Synthetic inhibitors have a potent role in the downregulation of inflammatory responses in several autoimmune diseases. Therefore, synthetic inhibitors are crucial in the negative regulation of TLRs. As the importance of synthetic inhibitors has been unveiled, several compounds are being used in different clinical trials and therapies (Table 2) for the treatment of diseases. Several antimalarial drugs have been used in the treatment of SLE, including chloroquine, hydroxychloroquine, and quinacrine. These compounds prevent the acidification of endosomes that hinders the activation of endosomal TLRs. Besides these compounds, imidazoquinolines prevent the activation of TLR3 and TLR9, possibly by masking the TLR binding epitope of the nucleic acids. Propidium iodide binds to nucleic acids in the endosomes and prevents the activation of endosomal TLRs.111 Furthermore, immunoregulatory DNA sequences are oligonucleotides that, instead of activating TLRs, are engaged in TLR9 signaling inhibition. These molecules alleviate the proinflammatory response caused by CpG stimulation and can be therapeutically beneficial. These immunoregulatory DNA sequences have been found to be equally potent in both mice and humans.112


A previous study showed that oxidized phospholipids, such as oxidized 1-palmitoyl-2-arachidonyl-sn-glycero-3-phosphorylcholine (OxPAPC), can block the signaling induced by bacterial lipopeptide or LPS through TLR2 and TLR4 by manipulating CD14, LPS-binding protein, and MD-2 in the serum. The presence of OxPAPC reduces the expression of TNF-α, IL-6, and IL-12, while this blockade can be reversed by providing CD14 and LPS-binding proteins in excess to the serum.113 In an effort to discover new compounds, a study was performed to identify an inhibitor of TLR2-mediated inflammation. Of the 101306 compounds screened, E567 was effective in reducing viral replication in the cell.114 E567 could modulate TLR2 signaling, and to a lesser extent TLR4, and could provide an alternative antiviral therapeutic option. MyD88 in TLR signaling represents an attractive therapeutic target. Through chemical screening, different compounds that mimic the BB loop structure of MyD88 have been discovered. For example, EM77 and EM110 presumably interrupt the association between IL-1R and MyD88,115 and ST2825 inhibits MyD88 homodimerization.116 These compounds have opened new avenues for the attenuation of TLR signaling, in addition to the options available for the direct antagonism of TLRs.

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Recent advances in the negative regulation of TLRS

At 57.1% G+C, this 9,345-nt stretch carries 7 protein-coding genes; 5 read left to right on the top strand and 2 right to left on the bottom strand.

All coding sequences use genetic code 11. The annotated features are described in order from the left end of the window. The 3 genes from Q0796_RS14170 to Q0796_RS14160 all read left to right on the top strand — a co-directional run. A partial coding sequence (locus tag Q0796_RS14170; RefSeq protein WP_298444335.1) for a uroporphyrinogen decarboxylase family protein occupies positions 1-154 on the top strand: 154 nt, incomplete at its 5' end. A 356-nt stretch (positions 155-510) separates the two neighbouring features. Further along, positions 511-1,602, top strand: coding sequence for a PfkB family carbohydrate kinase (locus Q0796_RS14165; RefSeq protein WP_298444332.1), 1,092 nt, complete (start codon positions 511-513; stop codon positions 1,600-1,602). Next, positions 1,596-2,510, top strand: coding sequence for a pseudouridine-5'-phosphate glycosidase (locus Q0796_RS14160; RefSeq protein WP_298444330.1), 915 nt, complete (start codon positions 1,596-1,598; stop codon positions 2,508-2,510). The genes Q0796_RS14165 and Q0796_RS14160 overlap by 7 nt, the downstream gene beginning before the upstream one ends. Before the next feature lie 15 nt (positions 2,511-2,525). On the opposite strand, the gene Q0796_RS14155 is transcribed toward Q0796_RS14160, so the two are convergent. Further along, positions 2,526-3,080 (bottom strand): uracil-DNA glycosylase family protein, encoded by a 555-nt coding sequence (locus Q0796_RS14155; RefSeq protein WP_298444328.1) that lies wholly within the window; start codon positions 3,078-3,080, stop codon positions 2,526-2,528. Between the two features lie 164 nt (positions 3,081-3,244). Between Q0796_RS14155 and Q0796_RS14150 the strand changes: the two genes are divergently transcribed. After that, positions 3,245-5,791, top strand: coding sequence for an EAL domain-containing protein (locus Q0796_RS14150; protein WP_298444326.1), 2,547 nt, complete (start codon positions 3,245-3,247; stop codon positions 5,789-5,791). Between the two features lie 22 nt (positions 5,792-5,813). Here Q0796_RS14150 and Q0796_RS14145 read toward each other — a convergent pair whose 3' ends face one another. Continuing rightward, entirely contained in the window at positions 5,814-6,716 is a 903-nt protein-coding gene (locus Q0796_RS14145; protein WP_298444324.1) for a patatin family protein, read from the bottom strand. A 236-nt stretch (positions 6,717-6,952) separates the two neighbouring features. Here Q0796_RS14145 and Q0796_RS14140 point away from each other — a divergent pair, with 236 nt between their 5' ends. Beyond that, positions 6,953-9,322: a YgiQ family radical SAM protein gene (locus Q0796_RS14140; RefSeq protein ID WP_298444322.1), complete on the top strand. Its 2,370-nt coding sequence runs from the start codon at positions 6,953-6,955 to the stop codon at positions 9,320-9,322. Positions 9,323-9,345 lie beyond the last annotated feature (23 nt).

The findings of a recent study that elucidated the negative roles of 14-3-3ε and 14-3-3σ in TLR2-, TLR3-, TLR4-, TLR7/8-, and TLR9-dependent proinflammation and type I IFN production helped expand the group of negative regulators of TLRs. It has been reported that these proteins interact with MyD88, MAL, TRIF, and TRAM, as well as TRAF3 and TRAF6, and influence the production of regulated and normal T cell expressed and secreted, after being phosphorylated, in the case of all TLRs, except TLR3. Further studies are required to define the role of these proteins in TLR signaling.117 miR-223 has been shown to affect negatively TLR signaling by downregulating STAT3 in murine macrophage cell lines and in primary macrophages. IL-6 production following TLR activation leads to the downregulation of miR-233, resulting in the profound expression of STAT3. The forced expression of miR-233 is accompanied by a decrease in STAT3 and reduced production of IL-6 and IL-1β, thus confirming the negative role of miR-233.118 MMPs have versatile roles in cellular physiology, including infiltration and immune response regulation. Recently, MMP-8 was reported to have a protective role through the cleavage of the inflammatory mediators S100A8 and S100A9. MMP8 deficiency was found to worsen lung inflammation in an endotoxemia model.119 This study provided a new role for these MMPs, but due to multiple contradictory functions, it is necessary to further explore the precise mechanism underlying the effect of these proteins. Triggering receptor expressed on myeloid cell 2 is another receptor that regulates the TLR-mediated inflammatory response by employing immunoreceptor tyrosine-based activation-motif-containing adaptor molecules, such as DNAX-activation protein 12 and FcRγ, in bone marrow-derived dendritic cells.120 The mouse model with triggering receptor expressed on myeloid cell 2 deficiency showed exaggerated cytokine production and a type I IFN response, thus suggesting a negative role for this receptor. NOD-like receptors (NLRs) activate the immune system as well as modulate the TLR-mediated immune system. NLRC3 (NOD-like receptor family CARD domain containing 3), one of the NLRs, modulates TLR-induced NF-κB activation by hindering ubiquitin-mediated TRAF6 activation. When cells are treated with LPS, the level of NLRC3 mRNA reduces, while mice lacking NLRC3 secrete increased levels of proinflammatory mediators, suggesting a negative role for NLRC3 in TLR signaling, possibly through the formation of a TRAFasome complex.121